It's no laughing matter for Ferrell
By Michael O'Sullivan
Friday, May 13, 2011
“Everything Must Go” is a movie about a yard sale, the way Chekhov’s “The Cherry Orchard” is a play about a real estate auction. Both statements are true, but they tell only half the story.
Based on the short story “Why Don’t You Dance” by Raymond Carver — that late, great master of literary alienation and loneliness — “Everything Must Go” has been described, somewhat tentatively, as a “dramedy.” And it does star Will Ferrell. But despite a trailer that makes it look like a yuk-fest, the laughs are few and far between.
That’s okay. Chekhov thought “The Cherry Orchard” was a comedy, too.
You don’t get laugh-out-loud funny in Raymond Carver, whose works were previously (and most prominently) brought to the screen by Robert Altman in the 1993 film “Short Cuts.” Here, as adapted by first-time feature filmmaker Dan Rush, Carver brings us the tale of an alcoholic named Nick Halsey (Ferrell) who, in the space of 24 hours, loses his job, his wife, his house, his bank account and his bearings.
Some humor is okay — and inevitable — as when Nick uses the pocketknife with his name on it that he has been given by his company as a parting gift to puncture the tire of his boss’s car. The blade gets stuck, and the look of impotent panic on Nick’s face is classic Ferrell.
Don’t get used to it. That chuckle, which comes early in the film, is not a harbinger of things to come.
Instead, we’re treated to the spectacle of Nick, who has been locked out of his home by his wife — and whose every possession has been unceremoniously dumped on the front lawn before she left — essentially living al fresco in his old recliner, as he guzzles beer after beer after beer from a nearby cooler. There’s a certain desperate absurdity to that, along with a lot of pain. But comic it ain’t.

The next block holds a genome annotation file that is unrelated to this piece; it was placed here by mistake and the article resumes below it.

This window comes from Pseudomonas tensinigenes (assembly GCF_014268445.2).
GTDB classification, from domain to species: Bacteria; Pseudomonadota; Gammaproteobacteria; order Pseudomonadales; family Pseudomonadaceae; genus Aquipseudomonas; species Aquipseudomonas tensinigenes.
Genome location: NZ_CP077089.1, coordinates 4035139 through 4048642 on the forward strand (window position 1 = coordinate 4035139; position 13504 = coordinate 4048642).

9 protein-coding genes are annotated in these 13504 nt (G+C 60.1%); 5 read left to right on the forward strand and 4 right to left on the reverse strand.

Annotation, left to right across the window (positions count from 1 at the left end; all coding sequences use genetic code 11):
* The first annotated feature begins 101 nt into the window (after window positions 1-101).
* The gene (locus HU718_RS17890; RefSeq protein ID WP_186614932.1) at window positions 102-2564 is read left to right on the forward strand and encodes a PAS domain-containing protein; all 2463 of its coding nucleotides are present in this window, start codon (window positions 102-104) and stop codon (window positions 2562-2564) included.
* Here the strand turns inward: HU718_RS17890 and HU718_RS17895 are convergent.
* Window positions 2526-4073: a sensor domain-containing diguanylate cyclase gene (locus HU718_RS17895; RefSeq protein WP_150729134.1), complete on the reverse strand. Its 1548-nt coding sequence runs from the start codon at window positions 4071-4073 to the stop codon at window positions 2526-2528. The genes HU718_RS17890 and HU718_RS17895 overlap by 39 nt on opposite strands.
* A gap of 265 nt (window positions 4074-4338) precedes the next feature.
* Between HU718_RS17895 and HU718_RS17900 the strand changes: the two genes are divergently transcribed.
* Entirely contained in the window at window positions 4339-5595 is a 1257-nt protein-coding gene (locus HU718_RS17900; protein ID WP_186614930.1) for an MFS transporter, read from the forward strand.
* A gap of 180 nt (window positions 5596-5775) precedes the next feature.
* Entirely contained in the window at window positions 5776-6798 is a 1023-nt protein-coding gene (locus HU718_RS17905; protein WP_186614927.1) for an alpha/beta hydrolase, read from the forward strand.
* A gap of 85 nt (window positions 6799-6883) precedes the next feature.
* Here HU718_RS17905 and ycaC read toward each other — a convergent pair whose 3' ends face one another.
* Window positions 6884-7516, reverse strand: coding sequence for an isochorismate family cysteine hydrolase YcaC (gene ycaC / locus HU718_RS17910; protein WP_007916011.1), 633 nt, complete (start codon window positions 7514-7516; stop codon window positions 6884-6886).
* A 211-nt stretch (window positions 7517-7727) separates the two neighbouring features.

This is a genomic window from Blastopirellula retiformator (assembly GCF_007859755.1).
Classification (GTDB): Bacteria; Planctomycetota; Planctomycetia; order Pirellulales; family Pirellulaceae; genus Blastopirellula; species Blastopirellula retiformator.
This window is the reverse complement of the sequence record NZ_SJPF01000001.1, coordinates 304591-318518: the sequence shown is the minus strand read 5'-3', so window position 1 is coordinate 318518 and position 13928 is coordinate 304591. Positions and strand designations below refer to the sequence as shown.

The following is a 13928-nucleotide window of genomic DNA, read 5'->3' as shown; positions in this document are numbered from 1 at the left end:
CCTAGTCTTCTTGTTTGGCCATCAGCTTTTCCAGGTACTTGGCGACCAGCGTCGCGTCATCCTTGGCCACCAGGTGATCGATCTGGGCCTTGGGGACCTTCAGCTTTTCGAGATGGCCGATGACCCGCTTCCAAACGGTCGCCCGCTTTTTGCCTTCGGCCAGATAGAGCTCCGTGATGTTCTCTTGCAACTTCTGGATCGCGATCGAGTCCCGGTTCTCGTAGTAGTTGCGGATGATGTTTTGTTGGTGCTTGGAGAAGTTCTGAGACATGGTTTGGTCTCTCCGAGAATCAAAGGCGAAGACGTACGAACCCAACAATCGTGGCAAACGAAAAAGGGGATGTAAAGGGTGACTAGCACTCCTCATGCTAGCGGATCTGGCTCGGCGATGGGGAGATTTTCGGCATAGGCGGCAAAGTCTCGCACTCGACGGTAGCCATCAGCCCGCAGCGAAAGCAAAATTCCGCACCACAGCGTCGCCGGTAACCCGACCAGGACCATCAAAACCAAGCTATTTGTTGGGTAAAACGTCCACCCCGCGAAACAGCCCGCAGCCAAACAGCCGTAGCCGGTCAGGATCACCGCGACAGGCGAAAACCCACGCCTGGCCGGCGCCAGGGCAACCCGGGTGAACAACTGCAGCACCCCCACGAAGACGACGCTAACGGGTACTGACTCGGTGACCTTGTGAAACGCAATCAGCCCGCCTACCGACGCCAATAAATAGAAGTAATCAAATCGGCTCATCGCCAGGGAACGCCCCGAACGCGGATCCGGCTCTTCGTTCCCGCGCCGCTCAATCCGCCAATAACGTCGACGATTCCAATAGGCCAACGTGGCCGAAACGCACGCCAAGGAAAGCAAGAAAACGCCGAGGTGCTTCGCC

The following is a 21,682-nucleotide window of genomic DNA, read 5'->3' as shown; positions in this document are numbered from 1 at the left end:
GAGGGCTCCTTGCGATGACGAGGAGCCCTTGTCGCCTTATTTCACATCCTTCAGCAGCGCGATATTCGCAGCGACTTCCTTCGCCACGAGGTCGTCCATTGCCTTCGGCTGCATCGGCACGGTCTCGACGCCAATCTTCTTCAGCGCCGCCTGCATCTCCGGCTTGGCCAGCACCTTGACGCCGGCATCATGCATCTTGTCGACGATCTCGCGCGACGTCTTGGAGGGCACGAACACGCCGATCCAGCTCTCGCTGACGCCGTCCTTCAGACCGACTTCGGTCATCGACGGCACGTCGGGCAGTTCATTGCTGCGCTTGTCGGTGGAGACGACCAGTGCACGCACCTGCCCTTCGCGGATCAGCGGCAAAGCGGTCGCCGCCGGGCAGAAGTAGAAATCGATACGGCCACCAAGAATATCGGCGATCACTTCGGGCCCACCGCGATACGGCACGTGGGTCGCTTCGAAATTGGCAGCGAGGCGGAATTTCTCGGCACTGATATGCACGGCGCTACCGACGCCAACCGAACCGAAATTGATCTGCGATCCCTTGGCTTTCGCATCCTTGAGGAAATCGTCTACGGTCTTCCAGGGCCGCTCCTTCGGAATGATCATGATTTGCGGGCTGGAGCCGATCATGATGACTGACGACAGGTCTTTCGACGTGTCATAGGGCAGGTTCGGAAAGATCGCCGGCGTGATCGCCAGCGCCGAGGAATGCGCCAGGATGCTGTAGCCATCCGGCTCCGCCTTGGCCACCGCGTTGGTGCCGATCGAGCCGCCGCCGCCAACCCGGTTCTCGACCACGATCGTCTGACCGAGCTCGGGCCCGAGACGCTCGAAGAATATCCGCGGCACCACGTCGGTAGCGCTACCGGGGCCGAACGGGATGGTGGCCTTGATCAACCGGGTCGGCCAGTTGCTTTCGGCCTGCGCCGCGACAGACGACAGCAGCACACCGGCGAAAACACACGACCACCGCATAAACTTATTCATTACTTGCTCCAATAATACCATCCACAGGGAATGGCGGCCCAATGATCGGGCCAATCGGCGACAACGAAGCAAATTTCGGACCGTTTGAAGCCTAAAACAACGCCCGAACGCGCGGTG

Surprisingly, Ferrell underplays it nicely, neither milking Nick’s misfortunes for laughs nor asking for our pity. It’s funny — and not in a ha-ha way — but there really isn’t much difference between what we see the actor doing here and what he has always done, at least in some of his more deadpan comedy roles. The shift in tone is subtle, but appropriate. It may take a while for some viewers to come around, but Ferrell pushes the semi-serious character he played in the 2006 “Stranger Than Fiction” — an IRS auditor confronted with the big issues of life, love and death — to a whole new level of straight-faced drama.
Nicest of all is the way that Ferrell and Rush render Nick’s relationships. There’s Kenny (Christopher Jordan Wallace), a lonely latch-key kid who keeps hanging around Nick’s yard. There’s Samantha (Rebecca Hall), a lonely pregnant neighbor. There’s Delilah (Laura Dern), a former high-school crush whom Nick looks up. And there’s Frank (Michael Pena), Nick’s Alcoholics Anonymous sponsor, who tries to nudge him back on the wagon. In one way or another, they all represent the loneliness that comes with being human and the lost opportunities that each of us must accept and move past.
If it sounds wholly bleak, it isn’t. Remember, this is a movie about a yard sale. Over the course of the film, Nick struggles with the idea of, as he puts it, “selling all my crap” — he means that both literally and metaphorically — and getting on with his life. That sentiment, and Ferrell’s refusal to sentimentalize it, is reason enough to smile.
Contains obscenity and a brief sex scene.